To hamper them, when playing one family, go for the other Families' targets first. If playing as the Julii or Scipii, take Greece before Brutus gets there. If Brutus, take Sicilia and Carthage. You can let the Julii expand as they will, however, since the areas they go to are primarily poor and with little population- even if they conquer most of the Western map, they have few cities outside Italia that can produce legions. Londinium if upgrades,and maybe Corduba. That's it.

    Once you have taken the targeted areas before your fellow Romans, they will turn elsewhere, or sit and vegetate. Brutus tends to go north against Dacia, Scythia, and eastern Germania- let him, and good riddance! Like Western Europe, it is a poor and sparsely-populated area. Scipii, if denied Sicilia and Carthage, will turn to Greece if possible, and the rest of North Africa if not. Carthage and Thapsus are great cities, but the rest of North Africa is pretty barren until you get to the Nile. Take Carthage and Thapsus, and Skippy will be stuck with provinces as poor as those of Julius and a denied Brutus. And remember, poor provinces cannot recruit upper-tier units!

  • Marian Reforms
  • It will be quite difficult to take out your legionary-equipped brethren when you are still working with velites, hastati, and principles. The Marian Reforms will come before the Civil war (at least with most players and cases), and the AI-controlled factions will lose little time churning out legionaries, urban cohorts, and praetorians. Principes are good, but legionaries are better. And once the Reforms hit, you will lose the ability to retrain those veteran principles, which means in time your principe and hastati armies will be ground down into dust.

    So know that these reforms are coming. Know what they do, and what they prevent, and build your armies accordingly.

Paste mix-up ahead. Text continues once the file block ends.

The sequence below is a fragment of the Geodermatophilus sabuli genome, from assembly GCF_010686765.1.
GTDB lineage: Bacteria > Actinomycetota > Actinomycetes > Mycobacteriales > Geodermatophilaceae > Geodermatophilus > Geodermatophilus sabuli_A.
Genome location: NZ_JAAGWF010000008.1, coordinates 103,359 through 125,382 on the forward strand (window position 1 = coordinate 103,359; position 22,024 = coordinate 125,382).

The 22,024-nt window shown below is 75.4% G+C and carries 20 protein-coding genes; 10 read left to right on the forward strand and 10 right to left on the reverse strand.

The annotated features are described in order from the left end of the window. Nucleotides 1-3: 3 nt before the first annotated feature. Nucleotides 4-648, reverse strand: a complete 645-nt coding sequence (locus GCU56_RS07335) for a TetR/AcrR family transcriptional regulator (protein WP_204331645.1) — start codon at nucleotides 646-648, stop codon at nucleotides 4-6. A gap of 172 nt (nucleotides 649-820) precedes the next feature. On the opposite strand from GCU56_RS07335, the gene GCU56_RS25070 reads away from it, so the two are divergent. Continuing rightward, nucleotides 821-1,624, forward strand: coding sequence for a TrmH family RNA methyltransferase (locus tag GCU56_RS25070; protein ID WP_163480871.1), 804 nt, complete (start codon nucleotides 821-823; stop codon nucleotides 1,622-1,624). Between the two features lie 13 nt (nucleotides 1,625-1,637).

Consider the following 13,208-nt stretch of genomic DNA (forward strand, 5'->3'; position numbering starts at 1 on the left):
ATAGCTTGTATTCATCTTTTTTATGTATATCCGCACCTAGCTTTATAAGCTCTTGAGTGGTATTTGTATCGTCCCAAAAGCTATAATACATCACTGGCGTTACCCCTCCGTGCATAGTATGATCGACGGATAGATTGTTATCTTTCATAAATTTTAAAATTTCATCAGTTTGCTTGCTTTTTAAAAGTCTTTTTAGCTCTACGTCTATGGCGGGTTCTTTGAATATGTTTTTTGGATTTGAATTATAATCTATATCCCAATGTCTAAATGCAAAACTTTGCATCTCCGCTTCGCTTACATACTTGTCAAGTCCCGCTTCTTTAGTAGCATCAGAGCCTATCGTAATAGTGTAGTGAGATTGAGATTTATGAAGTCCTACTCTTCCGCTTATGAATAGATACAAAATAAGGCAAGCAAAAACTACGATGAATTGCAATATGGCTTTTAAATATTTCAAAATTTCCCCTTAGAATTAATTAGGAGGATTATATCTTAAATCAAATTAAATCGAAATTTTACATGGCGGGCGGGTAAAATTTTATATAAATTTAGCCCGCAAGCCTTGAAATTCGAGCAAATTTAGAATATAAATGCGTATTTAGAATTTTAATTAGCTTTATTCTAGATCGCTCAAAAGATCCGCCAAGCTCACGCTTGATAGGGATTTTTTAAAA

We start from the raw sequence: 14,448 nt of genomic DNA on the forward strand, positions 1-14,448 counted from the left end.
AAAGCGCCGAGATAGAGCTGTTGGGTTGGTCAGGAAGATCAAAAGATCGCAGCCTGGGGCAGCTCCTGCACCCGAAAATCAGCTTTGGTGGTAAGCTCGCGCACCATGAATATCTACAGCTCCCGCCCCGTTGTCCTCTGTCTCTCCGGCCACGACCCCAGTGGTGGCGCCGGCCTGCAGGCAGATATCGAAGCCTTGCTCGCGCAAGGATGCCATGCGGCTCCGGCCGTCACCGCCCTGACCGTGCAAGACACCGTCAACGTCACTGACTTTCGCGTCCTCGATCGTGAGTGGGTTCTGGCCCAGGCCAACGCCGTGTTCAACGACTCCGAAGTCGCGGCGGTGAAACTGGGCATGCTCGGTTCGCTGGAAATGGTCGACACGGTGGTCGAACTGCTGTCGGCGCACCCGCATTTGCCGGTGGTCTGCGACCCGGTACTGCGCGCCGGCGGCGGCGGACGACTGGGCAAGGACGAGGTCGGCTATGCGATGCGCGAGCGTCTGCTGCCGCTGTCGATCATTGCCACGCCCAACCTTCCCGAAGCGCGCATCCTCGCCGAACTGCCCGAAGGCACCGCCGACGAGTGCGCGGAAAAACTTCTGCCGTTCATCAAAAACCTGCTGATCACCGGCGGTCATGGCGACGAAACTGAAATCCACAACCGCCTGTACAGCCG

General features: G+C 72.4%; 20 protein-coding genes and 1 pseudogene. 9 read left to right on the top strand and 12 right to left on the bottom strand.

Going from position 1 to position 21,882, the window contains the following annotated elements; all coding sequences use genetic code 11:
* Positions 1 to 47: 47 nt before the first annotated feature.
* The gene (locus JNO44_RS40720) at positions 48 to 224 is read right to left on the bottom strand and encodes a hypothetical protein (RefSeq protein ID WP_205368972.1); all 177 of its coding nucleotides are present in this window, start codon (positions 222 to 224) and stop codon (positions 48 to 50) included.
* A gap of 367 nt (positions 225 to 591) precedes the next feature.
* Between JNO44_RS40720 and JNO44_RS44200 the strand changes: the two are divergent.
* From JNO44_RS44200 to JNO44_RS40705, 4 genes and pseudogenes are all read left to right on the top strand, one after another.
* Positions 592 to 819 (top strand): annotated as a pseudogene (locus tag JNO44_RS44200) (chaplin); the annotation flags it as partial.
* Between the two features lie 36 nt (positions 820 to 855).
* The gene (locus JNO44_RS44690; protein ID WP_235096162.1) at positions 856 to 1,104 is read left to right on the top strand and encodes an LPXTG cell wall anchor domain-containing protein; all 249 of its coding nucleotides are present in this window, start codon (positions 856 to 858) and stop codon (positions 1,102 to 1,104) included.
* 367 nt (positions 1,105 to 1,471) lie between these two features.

• Building armies of legions
  • As just stated, your foes will be quickly churning out the new troopies. What will you do? You must do the same- start pumping out legionaries. But what you do with these new troops is up to you. Your foes will send them out against the barbarians and conquer them much easier. And you? One idea is to assemble these into first-class armies. Use your principles and hastati in the outback against the barbarians- they are good enough to handle those. If you cannot produce legionaries in the boondocks, you might be able to produce early legionaries from the larger barbarian cities. Use these units to revigorate pre-Marian armies. The early legionaries come from a tier-three barracks, and are almost as good as true legionaries.

    Another idea is to bring the older units back, disband them into the population, and recruit from them legionaries, then send them back to the front. Or you could begin merging the pre-Marian armies to replace their losses like that, while you build new armies. Or you can simply disband them in place. What you choose will depend on your situation- if you are strapped for cash, disband. If you have money but not much, merge and replace. If you have money but not manpower (this happens on HUGE scale), disband and recruit. And if your realm has no worries at all, simply produce and produce.

    When building legions, do not forget your auxiliaries! A good stack will contain eight to twelve legionary cohorts, two to four heavy cavalry, two to six archers, one or two wall-breaking artillery (onagers are good for this), and some spearmen to counter enemy cavalry. The exact mix will depend on you and your fighting style, but the backbone will be the legionary cohorts.

  • Spies and assassins